Ayr United's strategy has been to try and amass as much talent in their starting eleven at the possible expense of depth, So whilst newbies such as Patrick Reading and Jack Baird in defence, Joe Chalmers and Michael Miller in midfield, Tom Walsh and Dario Zanatta out wide and Bruce Anderson up front look like terrific signings there isn't a huge amount on the bench especially now Craig Moore is out long term.  If everyone else stays fit I think they could do really well; if the injury bug bites they could be in a hell of a lot of trouble.

Greenock Morton are very bullish about manager David Hopkin's ability to build a team, and they will need him to live up to that billing. They lost their most dangerous creator, Nicky Cadden, and too many players - Aiden Nesbitt, Robbie Muirhead, Craig McGuffie and Gary Oliver spring to mind - have yet to live up to their potential. This could however be the perfect place for loanee Josh McPake to kick on and watch out for left-back Lewis Strapp developing into one of this division's best players this season.

If I was to pick a dark horse though it would be Raith Rovers. Newly promoted sides tend to have few problems making the step up and it's not long since Livingston managed back-to-back promotions. The additions that John McGlynn has made have been astute and focussed at the side's weaknesses. Manny Duku already looks impressive up front and if Lewis Vaughan can stay fit they should be really dangerous up top. Regan Hendry should establish himself as one of this level's pre-eminent midfield players and having the experienced Jamie MacDonald between the sticks will do them no harm too. I certainly don't see them in a relegation battle.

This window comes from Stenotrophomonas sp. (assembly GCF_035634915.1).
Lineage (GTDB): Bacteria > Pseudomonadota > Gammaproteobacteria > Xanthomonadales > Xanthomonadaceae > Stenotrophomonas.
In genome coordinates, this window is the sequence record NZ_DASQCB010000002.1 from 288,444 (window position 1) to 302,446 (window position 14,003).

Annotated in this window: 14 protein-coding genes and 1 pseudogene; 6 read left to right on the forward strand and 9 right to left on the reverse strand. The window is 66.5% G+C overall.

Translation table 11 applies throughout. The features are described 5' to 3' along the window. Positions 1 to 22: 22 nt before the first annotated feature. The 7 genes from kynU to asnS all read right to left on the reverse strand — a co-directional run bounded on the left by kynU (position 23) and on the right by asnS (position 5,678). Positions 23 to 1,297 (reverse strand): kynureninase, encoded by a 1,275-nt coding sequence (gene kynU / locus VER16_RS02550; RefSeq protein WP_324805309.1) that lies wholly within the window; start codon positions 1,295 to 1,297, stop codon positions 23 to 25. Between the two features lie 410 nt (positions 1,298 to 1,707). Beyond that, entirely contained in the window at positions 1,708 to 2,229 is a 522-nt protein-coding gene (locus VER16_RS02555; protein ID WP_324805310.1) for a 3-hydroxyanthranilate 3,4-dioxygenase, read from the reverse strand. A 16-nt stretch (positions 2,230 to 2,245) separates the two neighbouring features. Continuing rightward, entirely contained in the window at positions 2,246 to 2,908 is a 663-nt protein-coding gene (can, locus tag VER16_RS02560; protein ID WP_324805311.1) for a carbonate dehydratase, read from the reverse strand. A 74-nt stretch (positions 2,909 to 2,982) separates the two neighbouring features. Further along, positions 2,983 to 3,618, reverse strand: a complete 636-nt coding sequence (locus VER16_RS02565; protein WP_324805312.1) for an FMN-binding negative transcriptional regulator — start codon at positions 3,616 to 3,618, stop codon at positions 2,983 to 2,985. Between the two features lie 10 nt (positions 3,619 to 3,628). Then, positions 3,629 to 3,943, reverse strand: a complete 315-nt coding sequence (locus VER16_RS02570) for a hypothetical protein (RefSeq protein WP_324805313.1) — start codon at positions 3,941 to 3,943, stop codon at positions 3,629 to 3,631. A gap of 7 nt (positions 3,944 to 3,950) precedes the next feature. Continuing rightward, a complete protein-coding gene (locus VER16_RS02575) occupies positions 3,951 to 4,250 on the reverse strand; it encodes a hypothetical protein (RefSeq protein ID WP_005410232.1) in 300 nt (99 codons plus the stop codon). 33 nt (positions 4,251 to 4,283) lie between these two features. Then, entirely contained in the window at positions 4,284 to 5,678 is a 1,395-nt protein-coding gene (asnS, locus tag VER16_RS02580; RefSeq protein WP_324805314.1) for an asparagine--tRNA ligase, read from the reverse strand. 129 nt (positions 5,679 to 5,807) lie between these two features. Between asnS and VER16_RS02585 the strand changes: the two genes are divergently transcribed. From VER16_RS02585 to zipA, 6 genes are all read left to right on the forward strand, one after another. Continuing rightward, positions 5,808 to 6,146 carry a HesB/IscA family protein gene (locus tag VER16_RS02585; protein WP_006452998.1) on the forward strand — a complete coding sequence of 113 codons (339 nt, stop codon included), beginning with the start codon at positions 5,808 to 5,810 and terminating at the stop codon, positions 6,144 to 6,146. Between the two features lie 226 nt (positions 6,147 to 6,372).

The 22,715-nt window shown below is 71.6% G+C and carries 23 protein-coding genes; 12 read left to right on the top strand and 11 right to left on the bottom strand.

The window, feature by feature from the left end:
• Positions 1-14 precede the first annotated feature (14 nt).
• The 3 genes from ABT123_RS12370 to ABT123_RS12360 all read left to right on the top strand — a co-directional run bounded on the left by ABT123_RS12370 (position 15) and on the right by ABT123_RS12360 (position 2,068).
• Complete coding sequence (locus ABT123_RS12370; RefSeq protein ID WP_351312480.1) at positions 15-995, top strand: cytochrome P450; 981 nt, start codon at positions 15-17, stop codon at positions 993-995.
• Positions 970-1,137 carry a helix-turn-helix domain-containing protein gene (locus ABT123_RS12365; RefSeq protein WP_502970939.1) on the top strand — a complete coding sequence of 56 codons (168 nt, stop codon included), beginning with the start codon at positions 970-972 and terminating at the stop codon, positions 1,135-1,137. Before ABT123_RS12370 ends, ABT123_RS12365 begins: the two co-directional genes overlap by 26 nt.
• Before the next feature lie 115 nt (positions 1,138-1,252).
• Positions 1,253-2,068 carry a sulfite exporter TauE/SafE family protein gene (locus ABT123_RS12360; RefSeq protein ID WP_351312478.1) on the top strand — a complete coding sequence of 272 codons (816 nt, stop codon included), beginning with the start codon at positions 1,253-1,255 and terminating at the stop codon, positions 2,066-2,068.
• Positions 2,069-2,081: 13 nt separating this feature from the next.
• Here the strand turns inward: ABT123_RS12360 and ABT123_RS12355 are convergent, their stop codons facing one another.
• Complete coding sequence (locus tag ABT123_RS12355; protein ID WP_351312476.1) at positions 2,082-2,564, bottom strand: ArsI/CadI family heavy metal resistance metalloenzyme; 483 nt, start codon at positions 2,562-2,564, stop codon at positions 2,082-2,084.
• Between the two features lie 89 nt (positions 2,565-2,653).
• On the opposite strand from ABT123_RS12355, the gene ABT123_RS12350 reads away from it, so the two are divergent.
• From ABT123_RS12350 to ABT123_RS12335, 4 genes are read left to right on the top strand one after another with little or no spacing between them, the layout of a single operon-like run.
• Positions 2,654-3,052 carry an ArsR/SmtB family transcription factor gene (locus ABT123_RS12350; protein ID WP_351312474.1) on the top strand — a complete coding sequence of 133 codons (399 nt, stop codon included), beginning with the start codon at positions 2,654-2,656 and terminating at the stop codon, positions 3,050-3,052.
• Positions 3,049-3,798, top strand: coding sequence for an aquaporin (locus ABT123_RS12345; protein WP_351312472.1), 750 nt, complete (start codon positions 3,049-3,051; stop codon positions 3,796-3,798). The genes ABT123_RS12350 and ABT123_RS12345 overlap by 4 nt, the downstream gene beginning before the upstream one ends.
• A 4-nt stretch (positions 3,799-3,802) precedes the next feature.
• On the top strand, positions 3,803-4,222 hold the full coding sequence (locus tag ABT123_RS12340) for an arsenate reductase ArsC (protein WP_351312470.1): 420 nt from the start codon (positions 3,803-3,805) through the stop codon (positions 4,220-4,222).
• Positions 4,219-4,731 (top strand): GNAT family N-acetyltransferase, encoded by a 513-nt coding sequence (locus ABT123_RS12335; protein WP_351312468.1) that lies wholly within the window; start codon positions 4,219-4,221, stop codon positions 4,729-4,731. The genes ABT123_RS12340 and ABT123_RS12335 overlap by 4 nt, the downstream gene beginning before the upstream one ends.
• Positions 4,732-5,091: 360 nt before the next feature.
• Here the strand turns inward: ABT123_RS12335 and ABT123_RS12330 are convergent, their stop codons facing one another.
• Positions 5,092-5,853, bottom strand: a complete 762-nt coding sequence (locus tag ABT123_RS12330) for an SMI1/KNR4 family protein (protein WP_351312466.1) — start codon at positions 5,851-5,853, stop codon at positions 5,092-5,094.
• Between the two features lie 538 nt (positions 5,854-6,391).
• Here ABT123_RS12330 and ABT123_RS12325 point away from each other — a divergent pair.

Queen of the South, in contrast...their early League Cup results were far better than I anticipated but the fact remains that but a handful of players remain from last season, Stephen Dobbie will be 38 in December and they really will rely on Wullie Gibson, who is 36 and hasn't played at this level for five years, to contribute. On the positive side Joe McKee deserves one more crack at full-time footie and Aidan Fitzpatrick is an exciting loan signing from Norwich. But QOS were on the slide back in March and will need yet more Dobbie miracles to avoid a dogfight at the bottom.

I've left the part-timers to last for good reason, and that's not because I think they'll be bottom. Arbroath in particular are an intriguing prospect. Dick Campbell has kept together his solid backbone and once more augmented it with loan players - what on earth is Miko Virtanen doing playing at this level for another season? If one of their strikers can score regularly - probably either Luke Donnelly or Michael Ruth - then they could spring many a surprise.

As for Alloa Athletic, I'm tired of getting slagged off by @AlloaStats at the end of every season for having predicted they'll go down. The news that Iain Flannigan had retired might have tempted me to do so again - hey, even a stopped clock is right twice a day - but incredibly they managed to replace him with Stefan Scougall. If Edin Lynch can fill the CB slot vacated by Robbie Deas, they'll do fine.

So here's my inevitably wrong predicted table:











Feel free to bookmark this to use against me in May (I'm sure @AlloaStats will...)

Lawrie Spence has whinged about Scottish football on Narey's Toepoker since September 2007. He has a life outside this blog. Honestly.